What bank holidays mean to the rest of the nation:
Going to the park
Enjoying a bike ride
A short break away
What the public think the bank holiday means for anyone working in a GP practice:
NONE OF THE ABOVE
NO TIME OFF
I know this because of the mindless things that I come back to on the Tuesday following a bank holiday:
- Where’s my prescription? I handed it in at 4.30pm on Thursday and I STILL haven’t had it…
- Where’s my subject access request? I put it in at 3pm on Thursday; I STILL haven’t had it…
- Where are the Covid updates on your website? NOTHING has been updated since Thursday!
- Why doesn’t anyone answer the phone? I rang all day on Monday and couldn’t get through.
- I sent you an e-Consult on Saturday and I still haven’t had a response…
There’s much more too, of course.
Having been closed for a whole two days, the phones don’t stop ringing ALL day! Everyone has run out of every single medication they’ve ever been prescribed and need it NOW. Everyone has an EMERGENCY and needs an appointment today. Every single person who hasn’t had their Covid vaccination wants to know EXACTLY when they’re going to get it, right this second. The whole population, seemingly, has a urine infection. The entire population has decided to request an online consultation from the practice. Sick notes have run out for everyone too, and of course to top it off, the receptionist is off sick with post-bank-holiday-itis and despite it being a rule of one, two GPs are off – of course they are!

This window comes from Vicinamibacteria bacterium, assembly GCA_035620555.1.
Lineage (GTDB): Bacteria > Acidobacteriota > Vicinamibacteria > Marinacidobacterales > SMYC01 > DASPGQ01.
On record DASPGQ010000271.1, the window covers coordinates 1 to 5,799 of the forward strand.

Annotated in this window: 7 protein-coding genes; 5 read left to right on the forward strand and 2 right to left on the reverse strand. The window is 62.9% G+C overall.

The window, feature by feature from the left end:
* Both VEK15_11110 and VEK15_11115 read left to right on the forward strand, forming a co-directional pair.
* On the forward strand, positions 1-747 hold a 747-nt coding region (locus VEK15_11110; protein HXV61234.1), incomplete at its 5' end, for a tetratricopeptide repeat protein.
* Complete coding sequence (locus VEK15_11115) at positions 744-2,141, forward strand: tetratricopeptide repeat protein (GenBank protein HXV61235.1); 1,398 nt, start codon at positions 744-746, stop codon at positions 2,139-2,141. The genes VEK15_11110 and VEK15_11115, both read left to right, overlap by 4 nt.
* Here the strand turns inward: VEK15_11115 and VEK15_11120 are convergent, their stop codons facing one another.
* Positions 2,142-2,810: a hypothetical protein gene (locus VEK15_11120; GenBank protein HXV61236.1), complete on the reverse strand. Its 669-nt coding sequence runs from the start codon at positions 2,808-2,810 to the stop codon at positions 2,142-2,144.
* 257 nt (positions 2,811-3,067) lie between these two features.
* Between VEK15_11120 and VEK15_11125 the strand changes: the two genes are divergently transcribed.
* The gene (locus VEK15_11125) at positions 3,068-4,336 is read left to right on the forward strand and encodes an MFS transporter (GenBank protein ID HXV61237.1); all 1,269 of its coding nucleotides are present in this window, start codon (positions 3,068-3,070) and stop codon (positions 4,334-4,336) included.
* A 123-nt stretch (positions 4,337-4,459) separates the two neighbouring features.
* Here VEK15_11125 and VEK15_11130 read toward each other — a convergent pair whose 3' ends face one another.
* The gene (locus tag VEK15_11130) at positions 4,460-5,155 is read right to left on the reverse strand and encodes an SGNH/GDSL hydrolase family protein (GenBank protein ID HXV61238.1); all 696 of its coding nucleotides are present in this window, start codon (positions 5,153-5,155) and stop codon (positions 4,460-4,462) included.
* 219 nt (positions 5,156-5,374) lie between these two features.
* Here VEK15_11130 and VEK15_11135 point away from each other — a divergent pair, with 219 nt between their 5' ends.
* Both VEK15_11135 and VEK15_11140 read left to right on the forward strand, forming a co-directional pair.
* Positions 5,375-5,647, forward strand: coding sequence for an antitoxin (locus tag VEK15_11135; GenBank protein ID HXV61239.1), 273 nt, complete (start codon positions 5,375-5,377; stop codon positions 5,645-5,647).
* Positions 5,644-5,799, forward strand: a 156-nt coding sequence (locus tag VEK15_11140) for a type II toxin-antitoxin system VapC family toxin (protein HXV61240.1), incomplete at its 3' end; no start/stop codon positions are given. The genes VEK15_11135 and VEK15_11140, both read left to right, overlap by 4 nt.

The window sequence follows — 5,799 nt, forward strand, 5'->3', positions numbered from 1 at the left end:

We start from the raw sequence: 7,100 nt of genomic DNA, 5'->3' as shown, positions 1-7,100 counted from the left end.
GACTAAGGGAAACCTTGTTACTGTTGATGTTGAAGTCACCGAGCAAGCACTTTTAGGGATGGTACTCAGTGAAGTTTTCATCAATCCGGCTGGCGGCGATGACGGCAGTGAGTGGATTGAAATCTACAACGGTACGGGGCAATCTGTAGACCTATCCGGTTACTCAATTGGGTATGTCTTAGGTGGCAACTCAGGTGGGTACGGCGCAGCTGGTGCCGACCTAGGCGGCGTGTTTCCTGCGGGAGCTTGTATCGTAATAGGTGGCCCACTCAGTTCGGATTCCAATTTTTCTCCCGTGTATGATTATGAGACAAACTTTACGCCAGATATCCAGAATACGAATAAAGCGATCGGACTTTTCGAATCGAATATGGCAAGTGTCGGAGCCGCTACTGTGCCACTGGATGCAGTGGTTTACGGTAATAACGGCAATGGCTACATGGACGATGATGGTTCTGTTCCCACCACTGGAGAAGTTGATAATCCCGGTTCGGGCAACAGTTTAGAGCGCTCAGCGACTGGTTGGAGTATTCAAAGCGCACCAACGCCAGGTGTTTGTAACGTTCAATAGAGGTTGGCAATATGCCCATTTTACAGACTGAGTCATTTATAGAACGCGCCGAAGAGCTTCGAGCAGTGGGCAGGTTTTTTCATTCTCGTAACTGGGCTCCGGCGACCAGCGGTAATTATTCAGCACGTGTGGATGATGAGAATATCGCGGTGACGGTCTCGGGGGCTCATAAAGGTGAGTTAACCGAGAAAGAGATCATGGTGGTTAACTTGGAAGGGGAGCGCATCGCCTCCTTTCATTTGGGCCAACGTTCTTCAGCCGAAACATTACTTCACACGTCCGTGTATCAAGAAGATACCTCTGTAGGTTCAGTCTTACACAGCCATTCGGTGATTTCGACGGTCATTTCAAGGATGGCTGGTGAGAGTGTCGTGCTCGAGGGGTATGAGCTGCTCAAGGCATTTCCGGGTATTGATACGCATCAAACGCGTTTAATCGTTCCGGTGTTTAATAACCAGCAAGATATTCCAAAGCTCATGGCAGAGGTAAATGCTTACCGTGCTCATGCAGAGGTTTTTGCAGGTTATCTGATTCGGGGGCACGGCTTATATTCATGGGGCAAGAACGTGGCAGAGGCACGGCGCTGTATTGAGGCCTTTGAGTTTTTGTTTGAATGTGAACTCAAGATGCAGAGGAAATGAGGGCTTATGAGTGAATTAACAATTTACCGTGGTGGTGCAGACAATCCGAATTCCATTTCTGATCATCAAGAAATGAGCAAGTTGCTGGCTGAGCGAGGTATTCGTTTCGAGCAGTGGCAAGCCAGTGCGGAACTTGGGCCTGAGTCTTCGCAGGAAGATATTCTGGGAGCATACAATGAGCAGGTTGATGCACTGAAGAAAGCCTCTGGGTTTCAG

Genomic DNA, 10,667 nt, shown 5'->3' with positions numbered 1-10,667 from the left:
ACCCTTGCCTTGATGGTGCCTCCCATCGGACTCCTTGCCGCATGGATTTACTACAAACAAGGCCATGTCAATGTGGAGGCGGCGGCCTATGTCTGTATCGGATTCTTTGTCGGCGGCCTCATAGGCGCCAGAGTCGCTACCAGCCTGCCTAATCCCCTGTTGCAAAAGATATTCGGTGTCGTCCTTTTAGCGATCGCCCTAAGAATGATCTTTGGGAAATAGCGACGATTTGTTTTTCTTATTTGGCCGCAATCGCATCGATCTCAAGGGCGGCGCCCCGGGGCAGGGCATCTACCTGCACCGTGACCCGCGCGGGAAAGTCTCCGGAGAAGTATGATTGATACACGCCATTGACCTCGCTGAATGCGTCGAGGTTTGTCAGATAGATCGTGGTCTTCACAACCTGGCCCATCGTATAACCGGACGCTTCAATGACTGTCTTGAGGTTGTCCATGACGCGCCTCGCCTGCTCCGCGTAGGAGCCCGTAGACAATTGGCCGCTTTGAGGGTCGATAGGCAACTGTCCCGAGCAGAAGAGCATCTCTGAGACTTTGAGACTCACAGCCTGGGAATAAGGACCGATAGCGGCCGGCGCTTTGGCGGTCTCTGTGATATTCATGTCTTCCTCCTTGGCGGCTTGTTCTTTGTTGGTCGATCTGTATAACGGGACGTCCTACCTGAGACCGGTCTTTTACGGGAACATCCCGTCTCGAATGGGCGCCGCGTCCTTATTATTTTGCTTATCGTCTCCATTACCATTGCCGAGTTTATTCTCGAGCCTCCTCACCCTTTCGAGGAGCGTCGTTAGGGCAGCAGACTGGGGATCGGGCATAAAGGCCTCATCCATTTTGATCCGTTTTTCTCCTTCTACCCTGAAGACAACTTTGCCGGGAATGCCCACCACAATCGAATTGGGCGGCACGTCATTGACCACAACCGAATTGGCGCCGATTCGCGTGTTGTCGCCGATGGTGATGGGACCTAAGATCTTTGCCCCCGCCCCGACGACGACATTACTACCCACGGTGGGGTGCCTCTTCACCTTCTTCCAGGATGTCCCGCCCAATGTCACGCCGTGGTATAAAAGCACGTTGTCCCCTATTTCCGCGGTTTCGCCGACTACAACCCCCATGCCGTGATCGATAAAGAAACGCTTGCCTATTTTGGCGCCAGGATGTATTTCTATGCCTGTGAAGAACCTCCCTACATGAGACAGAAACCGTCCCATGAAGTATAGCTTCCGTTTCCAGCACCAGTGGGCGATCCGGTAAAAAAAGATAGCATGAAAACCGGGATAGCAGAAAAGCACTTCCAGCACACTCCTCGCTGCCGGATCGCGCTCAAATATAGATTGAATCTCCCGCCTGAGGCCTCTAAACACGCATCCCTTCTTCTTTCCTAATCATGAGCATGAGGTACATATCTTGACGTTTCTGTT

The other great thing I LOVE about bank holidays is the select few members of staff who book their holidays well in advance, booking two days’ leave around the bank holidays, which actually leads them to be off for 25 days (well, something like that).
So, this leads me to wonder how bank holidays started in the first place, and I consider that perhaps they should be abolished and we could have extra holidays instead. We have Sir John Lubbock to thank for our bank holidays, which originally were for financial institutions only. He also was known for trying to teach his poodle to read, which may throw light on the fact that his thinking wasn’t entirely stable.
In the 1960s, people got so excited about bank holidays that it often turned into chaos with stories of the burning of deckchairs making the papers. This, at the moment, seems quite appealing to me; it could definitely help to release my pent-up stress levels.
I can’t wait for the next bank holiday, can you?